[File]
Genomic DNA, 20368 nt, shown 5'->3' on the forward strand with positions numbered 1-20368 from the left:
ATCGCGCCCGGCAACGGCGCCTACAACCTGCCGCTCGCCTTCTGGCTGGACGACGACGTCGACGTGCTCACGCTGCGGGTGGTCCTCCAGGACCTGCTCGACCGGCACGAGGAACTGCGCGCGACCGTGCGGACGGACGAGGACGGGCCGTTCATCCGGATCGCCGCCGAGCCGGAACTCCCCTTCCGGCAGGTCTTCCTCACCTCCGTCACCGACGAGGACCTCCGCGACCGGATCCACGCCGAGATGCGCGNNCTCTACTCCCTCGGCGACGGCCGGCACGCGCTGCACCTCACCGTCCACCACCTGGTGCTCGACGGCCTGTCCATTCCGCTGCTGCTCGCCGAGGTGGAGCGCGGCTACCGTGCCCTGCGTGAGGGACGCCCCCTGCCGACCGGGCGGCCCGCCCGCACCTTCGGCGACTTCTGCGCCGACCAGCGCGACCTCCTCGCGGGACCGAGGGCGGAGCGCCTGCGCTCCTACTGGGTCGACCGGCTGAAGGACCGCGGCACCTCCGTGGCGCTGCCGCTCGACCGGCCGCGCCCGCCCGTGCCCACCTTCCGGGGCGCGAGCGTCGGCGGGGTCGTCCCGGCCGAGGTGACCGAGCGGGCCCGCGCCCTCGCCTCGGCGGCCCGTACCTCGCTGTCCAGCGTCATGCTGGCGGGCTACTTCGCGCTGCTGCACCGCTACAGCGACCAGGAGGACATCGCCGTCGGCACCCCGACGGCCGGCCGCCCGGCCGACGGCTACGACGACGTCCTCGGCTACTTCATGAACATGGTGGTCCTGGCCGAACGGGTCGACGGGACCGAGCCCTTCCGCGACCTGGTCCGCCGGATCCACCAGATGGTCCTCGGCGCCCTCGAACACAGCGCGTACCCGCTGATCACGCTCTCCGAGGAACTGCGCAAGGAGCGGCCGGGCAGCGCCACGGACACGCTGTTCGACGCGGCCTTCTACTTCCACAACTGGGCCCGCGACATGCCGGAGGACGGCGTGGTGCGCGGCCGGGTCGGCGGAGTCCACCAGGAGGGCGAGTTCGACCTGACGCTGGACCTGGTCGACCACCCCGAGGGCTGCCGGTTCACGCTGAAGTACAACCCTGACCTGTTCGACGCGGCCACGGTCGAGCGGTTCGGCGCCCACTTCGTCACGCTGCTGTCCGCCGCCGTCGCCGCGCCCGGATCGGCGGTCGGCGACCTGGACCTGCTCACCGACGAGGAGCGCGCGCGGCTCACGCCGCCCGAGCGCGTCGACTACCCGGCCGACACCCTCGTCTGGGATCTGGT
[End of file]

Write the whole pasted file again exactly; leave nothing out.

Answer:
Genomic DNA, 20368 nt, shown 5'->3' on the forward strand with positions numbered 1-20368 from the left:
ATCGCGCCCGGCAACGGCGCCTACAACCTGCCGCTCGCCTTCTGGCTGGACGACGACGTCGACGTGCTCACGCTGCGGGTGGTCCTCCAGGACCTGCTCGACCGGCACGAGGAACTGCGCGCGACCGTGCGGACGGACGAGGACGGGCCGTTCATCCGGATCGCCGCCGAGCCGGAACTCCCCTTCCGGCAGGTCTTCCTCACCTCCGTCACCGACGAGGACCTCCGCGACCGGATCCACGCCGAGATGCGCGNNCTCTACTCCCTCGGCGACGGCCGGCACGCGCTGCACCTCACCGTCCACCACCTGGTGCTCGACGGCCTGTCCATTCCGCTGCTGCTCGCCGAGGTGGAGCGCGGCTACCGTGCCCTGCGTGAGGGACGCCCCCTGCCGACCGGGCGGCCCGCCCGCACCTTCGGCGACTTCTGCGCCGACCAGCGCGACCTCCTCGCGGGACCGAGGGCGGAGCGCCTGCGCTCCTACTGGGTCGACCGGCTGAAGGACCGCGGCACCTCCGTGGCGCTGCCGCTCGACCGGCCGCGCCCGCCCGTGCCCACCTTCCGGGGCGCGAGCGTCGGCGGGGTCGTCCCGGCCGAGGTGACCGAGCGGGCCCGCGCCCTCGCCTCGGCGGCCCGTACCTCGCTGTCCAGCGTCATGCTGGCGGGCTACTTCGCGCTGCTGCACCGCTACAGCGACCAGGAGGACATCGCCGTCGGCACCCCGACGGCCGGCCGCCCGGCCGACGGCTACGACGACGTCCTCGGCTACTTCATGAACATGGTGGTCCTGGCCGAACGGGTCGACGGGACCGAGCCCTTCCGCGACCTGGTCCGCCGGATCCACCAGATGGTCCTCGGCGCCCTCGAACACAGCGCGTACCCGCTGATCACGCTCTCCGAGGAACTGCGCAAGGAGCGGCCGGGCAGCGCCACGGACACGCTGTTCGACGCGGCCTTCTACTTCCACAACTGGGCCCGCGACATGCCGGAGGACGGCGTGGTGCGCGGCCGGGTCGGCGGAGTCCACCAGGAGGGCGAGTTCGACCTGACGCTGGACCTGGTCGACCACCCCGAGGGCTGCCGGTTCACGCTGAAGTACAACCCTGACCTGTTCGACGCGGCCACGGTCGAGCGGTTCGGCGCCCACTTCGTCACGCTGCTGTCCGCCGCCGTCGCCGCGCCCGGATCGGCGGTCGGCGACCTGGACCTGCTCACCGACGAGGAGCGCGCGCGGCTCACGCCGCCCGAGCGCGTCGACTACCCGGCCGACACCCTCGTCTGGGATCTGGT